How Long Does the Bleeding Phase Last in Dogs in Heat?
The average cycle for a female dog in heat happens about once every six months, typically between January and March and again between August and October, beginning when a dog reaches about 6 months old. There are four different stages for the estrus (heat) cycle.
Proestrus (First Stage)
Your dog bleeds during the proestrus stage of its cycle, which typically lasts about seven to 10 days. You might notice that your dog urinates more and its vulva is swollen. If your dog has a heavy bleeding flow, you can visit your local pet store and purchase dog panties that have special sanitary napkins in them.
Estrus (Second Stage)
The estrus stage, which is when your dog is willing to breed, typically lasts five to nine days. You may notice that when you touch your dog's back, it stands still and moves its tail to the side. If you don't want your dog to breed, you need to keep close tabs on it during this stage to ensure it doesn't seek out or attract a mate.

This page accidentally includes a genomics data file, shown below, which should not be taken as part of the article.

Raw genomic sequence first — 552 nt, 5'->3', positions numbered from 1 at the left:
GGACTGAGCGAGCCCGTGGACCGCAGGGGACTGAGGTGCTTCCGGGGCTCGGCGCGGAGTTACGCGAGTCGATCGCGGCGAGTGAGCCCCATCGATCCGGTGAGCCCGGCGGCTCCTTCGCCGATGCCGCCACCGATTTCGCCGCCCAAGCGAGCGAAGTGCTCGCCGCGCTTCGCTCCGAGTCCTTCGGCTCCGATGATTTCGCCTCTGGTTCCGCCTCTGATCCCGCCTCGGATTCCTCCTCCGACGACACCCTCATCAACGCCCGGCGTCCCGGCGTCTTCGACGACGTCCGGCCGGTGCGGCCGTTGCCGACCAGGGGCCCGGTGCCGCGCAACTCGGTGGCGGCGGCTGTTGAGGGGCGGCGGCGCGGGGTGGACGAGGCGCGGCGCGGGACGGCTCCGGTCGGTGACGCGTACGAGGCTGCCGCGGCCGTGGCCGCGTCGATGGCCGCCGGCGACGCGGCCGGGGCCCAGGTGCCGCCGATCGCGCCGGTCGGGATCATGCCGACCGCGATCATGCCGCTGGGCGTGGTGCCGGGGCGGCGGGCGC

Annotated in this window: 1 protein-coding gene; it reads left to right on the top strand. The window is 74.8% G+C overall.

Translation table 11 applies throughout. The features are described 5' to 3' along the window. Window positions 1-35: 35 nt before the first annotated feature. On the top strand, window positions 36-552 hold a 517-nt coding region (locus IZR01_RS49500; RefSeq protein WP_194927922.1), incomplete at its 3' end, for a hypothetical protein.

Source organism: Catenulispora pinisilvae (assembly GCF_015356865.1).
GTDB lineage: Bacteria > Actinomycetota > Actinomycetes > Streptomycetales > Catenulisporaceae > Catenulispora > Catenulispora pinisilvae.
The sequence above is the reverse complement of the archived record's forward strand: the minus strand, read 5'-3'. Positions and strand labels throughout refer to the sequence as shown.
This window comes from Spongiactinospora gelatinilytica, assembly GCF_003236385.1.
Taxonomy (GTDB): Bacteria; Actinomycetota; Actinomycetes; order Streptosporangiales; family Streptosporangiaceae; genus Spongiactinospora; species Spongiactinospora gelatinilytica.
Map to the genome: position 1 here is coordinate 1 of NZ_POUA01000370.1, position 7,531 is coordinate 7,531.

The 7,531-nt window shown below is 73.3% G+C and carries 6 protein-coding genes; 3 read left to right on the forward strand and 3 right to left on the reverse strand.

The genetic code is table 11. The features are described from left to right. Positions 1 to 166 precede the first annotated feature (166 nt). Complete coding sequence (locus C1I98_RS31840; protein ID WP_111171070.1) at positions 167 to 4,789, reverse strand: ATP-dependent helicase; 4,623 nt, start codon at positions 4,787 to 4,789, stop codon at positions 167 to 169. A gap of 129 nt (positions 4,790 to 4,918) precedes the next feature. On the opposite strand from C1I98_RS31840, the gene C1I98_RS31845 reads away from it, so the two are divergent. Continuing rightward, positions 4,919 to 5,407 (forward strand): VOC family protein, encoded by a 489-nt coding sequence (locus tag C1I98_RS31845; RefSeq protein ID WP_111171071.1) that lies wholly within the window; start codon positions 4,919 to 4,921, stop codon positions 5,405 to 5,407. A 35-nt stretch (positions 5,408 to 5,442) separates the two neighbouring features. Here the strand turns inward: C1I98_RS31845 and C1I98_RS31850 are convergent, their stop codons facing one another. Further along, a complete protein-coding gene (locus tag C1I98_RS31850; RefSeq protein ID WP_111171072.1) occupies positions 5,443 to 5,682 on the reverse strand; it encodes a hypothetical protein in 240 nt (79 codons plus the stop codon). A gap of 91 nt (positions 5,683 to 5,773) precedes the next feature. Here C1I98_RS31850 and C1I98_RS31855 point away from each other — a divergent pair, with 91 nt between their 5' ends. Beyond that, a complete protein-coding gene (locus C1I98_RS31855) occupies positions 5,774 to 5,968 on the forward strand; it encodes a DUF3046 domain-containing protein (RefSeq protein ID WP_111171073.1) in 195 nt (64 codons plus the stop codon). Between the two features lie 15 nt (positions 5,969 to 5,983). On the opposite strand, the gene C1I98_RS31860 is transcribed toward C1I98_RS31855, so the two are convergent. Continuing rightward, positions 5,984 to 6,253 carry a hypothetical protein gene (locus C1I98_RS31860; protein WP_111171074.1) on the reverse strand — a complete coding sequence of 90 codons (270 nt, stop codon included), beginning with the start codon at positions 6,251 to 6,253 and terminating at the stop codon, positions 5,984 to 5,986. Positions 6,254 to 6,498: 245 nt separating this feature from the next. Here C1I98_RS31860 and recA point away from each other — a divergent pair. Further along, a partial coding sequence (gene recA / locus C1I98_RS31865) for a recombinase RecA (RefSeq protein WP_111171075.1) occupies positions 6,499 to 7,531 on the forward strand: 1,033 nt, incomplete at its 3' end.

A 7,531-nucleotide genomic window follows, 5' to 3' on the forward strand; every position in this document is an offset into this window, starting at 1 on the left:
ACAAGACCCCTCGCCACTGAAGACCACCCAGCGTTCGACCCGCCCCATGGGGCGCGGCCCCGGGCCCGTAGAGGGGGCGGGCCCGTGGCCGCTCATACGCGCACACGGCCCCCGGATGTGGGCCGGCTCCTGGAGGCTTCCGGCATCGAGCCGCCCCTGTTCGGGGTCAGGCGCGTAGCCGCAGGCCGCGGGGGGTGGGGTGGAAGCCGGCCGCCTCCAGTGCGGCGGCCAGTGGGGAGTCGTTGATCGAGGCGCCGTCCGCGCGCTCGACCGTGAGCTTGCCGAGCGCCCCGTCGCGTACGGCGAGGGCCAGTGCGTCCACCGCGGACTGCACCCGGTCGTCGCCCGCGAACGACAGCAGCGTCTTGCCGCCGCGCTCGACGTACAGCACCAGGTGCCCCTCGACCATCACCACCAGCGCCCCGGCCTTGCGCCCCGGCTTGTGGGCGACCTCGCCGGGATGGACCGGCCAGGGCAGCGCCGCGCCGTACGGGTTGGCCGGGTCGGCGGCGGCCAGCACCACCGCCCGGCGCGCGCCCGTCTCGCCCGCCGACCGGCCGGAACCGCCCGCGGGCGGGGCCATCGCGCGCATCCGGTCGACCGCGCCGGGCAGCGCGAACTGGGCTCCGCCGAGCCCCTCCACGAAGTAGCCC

Diestrus (Third Stage)
During the diestrus stage, which typically lasts six to 10 weeks, your dog shows few outward signs of the cycle. Everything that happens during this stage is all internal; a lot of ovarian activity occurs. One outward sign that your dog may show is a false pregnancy.
Anestrus (Final Stage)
This is the period between your dog's heat cycle. It lasts about 15 weeks, during which there is no hormonal activity and the dog is not willing to mate.